Wednesday, May 14, 2008

radiant self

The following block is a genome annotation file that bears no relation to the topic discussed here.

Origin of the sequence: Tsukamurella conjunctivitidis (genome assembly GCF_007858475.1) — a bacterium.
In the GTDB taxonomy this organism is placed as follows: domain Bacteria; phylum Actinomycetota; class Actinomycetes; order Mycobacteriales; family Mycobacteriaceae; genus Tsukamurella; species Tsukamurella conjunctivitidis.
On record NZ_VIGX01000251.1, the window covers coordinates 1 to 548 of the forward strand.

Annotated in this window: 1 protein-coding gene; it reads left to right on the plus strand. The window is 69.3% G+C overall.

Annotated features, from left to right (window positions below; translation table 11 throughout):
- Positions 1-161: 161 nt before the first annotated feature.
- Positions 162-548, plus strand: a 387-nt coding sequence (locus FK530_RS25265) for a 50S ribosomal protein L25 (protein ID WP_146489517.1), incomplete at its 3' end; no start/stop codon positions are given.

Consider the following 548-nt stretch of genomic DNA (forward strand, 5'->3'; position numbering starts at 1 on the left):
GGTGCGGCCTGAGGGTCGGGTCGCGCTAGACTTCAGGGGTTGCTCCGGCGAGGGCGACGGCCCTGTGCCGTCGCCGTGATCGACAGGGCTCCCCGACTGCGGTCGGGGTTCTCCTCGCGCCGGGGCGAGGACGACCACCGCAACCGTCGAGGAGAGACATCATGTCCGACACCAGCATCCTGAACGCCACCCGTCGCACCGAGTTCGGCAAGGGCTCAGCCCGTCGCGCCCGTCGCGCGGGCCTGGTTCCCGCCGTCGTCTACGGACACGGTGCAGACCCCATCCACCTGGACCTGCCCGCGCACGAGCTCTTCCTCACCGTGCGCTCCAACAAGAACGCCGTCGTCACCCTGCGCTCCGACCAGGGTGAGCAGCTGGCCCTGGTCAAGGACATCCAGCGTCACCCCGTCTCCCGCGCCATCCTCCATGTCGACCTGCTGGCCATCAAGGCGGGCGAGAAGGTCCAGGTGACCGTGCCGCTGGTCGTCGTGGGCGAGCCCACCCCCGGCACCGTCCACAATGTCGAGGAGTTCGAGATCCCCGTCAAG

Today was my first new yoga class that will meet every Wednesday from 12-1 at Whole Yoga. Fourteen people came. That was thrilling. The energy that is created with that many people mindfully moving their bodies and focusing on their breath is palpably powerful. My teacher came,too. I was glad she wanted to come and nervous, too. I told her it was my opportunity to work through all of my authority stuff in an hour. I knew it was a good stretch for me. I was afraid she would see that I don't know what I'm doing. I realized that that fear is based on the belief of the same name-that I don't know what I'm doing. The truth is I am a good yoga teacher and when I listen to my ego telling me I'm doing it wrong I get flustered, my brain gets cloudy and I don't know my left from my right. This is very confusing. Teaching yoga, as I was trained, means mirroring. For instance I say, Step back with your right foot while I step back with my left. For a person like me who sometimes has a difficult time knowing my own left from my right you can imagine how challenging mirroring can be. Today I interrrupted my ego in mid-stream when I began to criticize myself. I also did some self-soothing about it being alright to be nervous and afraid. I let myself be present with those feelings in the midst of teaching the class. That permission allowed me to focus on being in my body and attuning to my breath. Moving out of my head to being present with the experience I was having made it easier to show up and teach. I am really getting that if I am willing to show up for myself with whatever is going on, there is actually a chance I can authentically show up for others. I was brought up to believe that if I showed up for others, they would show up for me. That left being in my circle out of the equation. If I am ignoring myself and taking care of others there is an expectation that they will caretake me too. That leads to resentment and disappointment. In my circle, I pay attention to my own inner process and am responsive to what I want and need. Then I am in a position to give to others without expectations. Freely giving is so much more joyous than giving to get. My goal today was to feel satisfied with the class I taught, and to have that include what ever happened. I got good feedback from the students which I enjoyed. What felt even better was being able to celebrate feeling good about the class from the inside. Internal validation is easier to trust than external validation. I am learning to see my worth as separate from what other people think. That is very freeing. Being myself instead of what I think a yoga teacher should be like is much more effective. I heard the saying once," What other people think of me is none of my business." I would like to be free of changing my behavior according to what I assume other people want. If I am myself then when I am loved I can believe I am loved for who I am. If I am pretending to be someone I'm not when I am loved it is this false persona who is being loved. That supports me in not feeling lovable. What does being yourself mean to you? Is there a situation where you could experiment with mindfully letting down the false persona and letting your radiant self shine through?

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